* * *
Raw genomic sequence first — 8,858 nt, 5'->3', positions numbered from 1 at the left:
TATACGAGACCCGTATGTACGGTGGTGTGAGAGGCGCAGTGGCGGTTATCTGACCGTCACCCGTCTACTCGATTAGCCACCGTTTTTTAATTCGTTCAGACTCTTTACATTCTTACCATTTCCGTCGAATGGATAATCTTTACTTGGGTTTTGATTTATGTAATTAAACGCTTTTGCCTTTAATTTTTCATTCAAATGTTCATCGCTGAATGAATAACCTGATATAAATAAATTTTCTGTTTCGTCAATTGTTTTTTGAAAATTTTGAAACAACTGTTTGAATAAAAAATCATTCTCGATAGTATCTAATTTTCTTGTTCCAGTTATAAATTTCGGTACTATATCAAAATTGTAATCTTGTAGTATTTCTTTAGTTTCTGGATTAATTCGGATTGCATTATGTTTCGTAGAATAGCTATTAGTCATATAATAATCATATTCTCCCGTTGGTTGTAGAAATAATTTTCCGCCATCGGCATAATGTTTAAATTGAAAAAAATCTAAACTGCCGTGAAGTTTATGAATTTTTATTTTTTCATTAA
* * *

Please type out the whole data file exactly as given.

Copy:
Raw genomic sequence first — 8,858 nt, 5'->3', positions numbered from 1 at the left:
TATACGAGACCCGTATGTACGGTGGTGTGAGAGGCGCAGTGGCGGTTATCTGACCGTCACCCGTCTACTCGATTAGCCACCGTTTTTTAATTCGTTCAGACTCTTTACATTCTTACCATTTCCGTCGAATGGATAATCTTTACTTGGGTTTTGATTTATGTAATTAAACGCTTTTGCCTTTAATTTTTCATTCAAATGTTCATCGCTGAATGAATAACCTGATATAAATAAATTTTCTGTTTCGTCAATTGTTTTTTGAAAATTTTGAAACAACTGTTTGAATAAAAAATCATTCTCGATAGTATCTAATTTTCTTGTTCCAGTTATAAATTTCGGTACTATATCAAAATTGTAATCTTGTAGTATTTCTTTAGTTTCTGGATTAATTCGGATTGCATTATGTTTCGTAGAATAGCTATTAGTCATATAATAATCATATTCTCCCGTTGGTTGTAGAAATAATTTTCCGCCATCGGCATAATGTTTAAATTGAAAAAAATCTAAACTGCCGTGAAGTTTATGAATTTTTATTTTTTCATTAA